Expectations for E3, the Greatest Show in Gaming

The Electronic Entertainment Expo, or E3, kicks off this week. Investors and gamers alike should be paying attention to what Sony, Microsoft, EA, and all the other big players in video games have to say.

Jun 10, 2014 at 1:10PM

This week marks the beginning of the Electronic Entertainment Expo, or E3, the largest video-game trade show in the world. It's a week where the biggest names in gaming, including Activision Blizzard (NASDAQ:ATVI), Electronic Arts (NASDAQ:EA), Sony (NYSE:SNE), Nintendo (NASDAQOTH:NTDOY), and Microsoft (NASDAQ:MSFT) get a chance to catch consumers' attention and hold on to it for the rest of the year.

E3 can often make or break a video-game company's year, so it pays for investors to keep an eye on the conference. Here's a look at what you can expect to see from all the big developers and console-makers at E3 this year.

The consoles
After face-planting last year, Microsoft needs to have a good showing at E3 2014. The company estranged gamers in 2013 when it presented the new Xbox One and all of its cool media features that hardcore gamers don't care about. That, plus a larger price tag than the PS4, left Microsoft reeling, and that's why the Xbox One has dramatically undersold the PS4.

But don't call it a comeback -- Microsoft has lowered the price of its Xbox One to level the playing field, and it has a slew of hot new games and exclusives coming up this year and into 2015, including Call of Duty: Advanced Warfare (Xbox users will get DLC content for the game before PS4 users), a new Halo collection (exclusive to Xbox), and more. Expect to hear a lot about these games at the show.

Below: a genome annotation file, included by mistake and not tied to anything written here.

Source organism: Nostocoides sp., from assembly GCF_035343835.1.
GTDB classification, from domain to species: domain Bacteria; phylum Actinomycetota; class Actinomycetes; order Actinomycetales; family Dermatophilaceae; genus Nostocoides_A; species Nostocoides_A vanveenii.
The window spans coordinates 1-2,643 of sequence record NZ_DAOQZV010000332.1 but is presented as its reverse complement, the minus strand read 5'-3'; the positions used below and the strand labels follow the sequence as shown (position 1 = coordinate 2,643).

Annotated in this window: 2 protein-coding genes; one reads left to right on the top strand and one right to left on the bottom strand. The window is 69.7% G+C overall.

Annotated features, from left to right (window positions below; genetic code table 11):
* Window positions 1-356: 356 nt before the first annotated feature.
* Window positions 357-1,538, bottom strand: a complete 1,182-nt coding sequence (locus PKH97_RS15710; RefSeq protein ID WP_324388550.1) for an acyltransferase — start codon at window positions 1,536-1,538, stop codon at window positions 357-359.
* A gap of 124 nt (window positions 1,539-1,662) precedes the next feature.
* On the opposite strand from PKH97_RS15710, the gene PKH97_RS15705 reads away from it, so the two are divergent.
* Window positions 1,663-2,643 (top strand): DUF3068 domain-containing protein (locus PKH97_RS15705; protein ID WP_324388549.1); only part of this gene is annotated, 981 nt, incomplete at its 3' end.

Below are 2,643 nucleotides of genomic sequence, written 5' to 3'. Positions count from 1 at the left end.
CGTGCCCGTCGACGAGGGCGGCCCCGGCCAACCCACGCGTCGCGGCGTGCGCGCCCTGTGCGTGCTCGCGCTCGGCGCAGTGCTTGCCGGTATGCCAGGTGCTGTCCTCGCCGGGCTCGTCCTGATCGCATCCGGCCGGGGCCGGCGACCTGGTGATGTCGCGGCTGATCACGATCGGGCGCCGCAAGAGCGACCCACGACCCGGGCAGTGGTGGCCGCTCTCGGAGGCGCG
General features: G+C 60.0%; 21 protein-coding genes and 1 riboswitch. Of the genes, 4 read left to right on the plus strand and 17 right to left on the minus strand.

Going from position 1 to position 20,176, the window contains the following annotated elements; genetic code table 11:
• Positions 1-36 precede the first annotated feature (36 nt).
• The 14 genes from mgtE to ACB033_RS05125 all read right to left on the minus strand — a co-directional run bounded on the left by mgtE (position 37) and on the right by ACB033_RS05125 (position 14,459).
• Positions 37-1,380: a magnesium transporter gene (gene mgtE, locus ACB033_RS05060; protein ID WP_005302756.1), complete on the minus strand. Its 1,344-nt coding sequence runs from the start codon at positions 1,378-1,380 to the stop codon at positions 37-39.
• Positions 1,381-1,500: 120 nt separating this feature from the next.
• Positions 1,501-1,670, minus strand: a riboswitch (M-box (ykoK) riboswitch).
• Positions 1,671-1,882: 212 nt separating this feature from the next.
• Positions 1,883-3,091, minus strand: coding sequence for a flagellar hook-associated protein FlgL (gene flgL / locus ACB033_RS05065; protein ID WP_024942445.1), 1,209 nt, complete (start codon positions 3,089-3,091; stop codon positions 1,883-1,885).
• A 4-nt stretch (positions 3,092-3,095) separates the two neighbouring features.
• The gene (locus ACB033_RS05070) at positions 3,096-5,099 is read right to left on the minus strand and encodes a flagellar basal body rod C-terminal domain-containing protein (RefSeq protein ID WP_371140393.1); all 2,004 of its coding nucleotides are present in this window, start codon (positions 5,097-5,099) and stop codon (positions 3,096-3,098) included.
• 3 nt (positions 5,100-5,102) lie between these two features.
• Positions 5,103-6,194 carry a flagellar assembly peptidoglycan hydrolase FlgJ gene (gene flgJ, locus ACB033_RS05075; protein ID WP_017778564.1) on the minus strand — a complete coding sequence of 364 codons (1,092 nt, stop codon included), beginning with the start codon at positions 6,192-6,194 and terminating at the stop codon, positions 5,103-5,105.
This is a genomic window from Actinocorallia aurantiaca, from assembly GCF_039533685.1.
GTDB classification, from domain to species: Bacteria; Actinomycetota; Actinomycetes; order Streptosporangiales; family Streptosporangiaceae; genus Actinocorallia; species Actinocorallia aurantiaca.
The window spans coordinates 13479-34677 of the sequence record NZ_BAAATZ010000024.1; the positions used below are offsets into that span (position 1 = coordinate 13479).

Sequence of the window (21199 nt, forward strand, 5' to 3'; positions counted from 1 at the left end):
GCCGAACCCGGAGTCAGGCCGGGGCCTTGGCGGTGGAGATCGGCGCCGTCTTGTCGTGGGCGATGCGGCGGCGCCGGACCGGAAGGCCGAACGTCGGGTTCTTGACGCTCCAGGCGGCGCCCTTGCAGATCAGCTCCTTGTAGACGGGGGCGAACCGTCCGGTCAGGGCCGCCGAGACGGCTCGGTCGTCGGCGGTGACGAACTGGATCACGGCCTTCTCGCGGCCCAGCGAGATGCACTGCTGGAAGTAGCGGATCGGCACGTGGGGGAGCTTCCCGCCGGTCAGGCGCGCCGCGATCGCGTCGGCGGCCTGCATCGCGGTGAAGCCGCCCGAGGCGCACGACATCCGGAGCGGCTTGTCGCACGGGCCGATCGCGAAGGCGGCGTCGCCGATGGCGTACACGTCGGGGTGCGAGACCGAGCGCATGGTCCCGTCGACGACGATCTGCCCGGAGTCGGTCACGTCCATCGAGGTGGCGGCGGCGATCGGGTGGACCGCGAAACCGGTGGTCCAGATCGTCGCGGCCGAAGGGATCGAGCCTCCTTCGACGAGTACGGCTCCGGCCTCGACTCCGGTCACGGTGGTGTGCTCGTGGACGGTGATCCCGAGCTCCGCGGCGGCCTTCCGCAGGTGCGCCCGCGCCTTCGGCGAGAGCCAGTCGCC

Meanwhile, Microsoft's console rival Sony hopes that the good times keep rolling. So far it has been winning the new console war based mainly on price differentiation -- there hasn't been any strong console-exclusive content yet (even Titanfall's success may be in doubt, but more on that later), and neither console is sufficiently more powerful or faster than the other to warrant gamer loyalty. But with Microsoft lowering the price of the Xbox One by $100, can Sony hold its lead?

It all comes down to the games. Now that price isn't an issue, the strength of a console's library will lead it to success or failure. The hit Uncharted series from Naughty Dog is a Sony exclusive, as is God of War, and neither has yet to appear on the new generation of consoles. Rumors also abound over the development of long-awaited game The Last Guardian. Giving fans what they want by announcing the release of a game like that could go a long way to securing Sony's future.

Last and certainly least is Nintendo. Despite releasing the Wii U a year earlier than the new consoles from Microsoft and Sony, Nintendo's newest console is an unmitigated flop. While Sony has sold 7 million PS4s and Microsoft has sold 5 million Xbox Ones, Nintendo has barely sold 6 million Wii Us. So what's the solution? Nintendo hopes the answer comes with Mario Kart 8. The newest iteration of the classic series has been a success so far, selling over 1 million units in its first weekend on shelves, pushing sales of the Wii U up as well.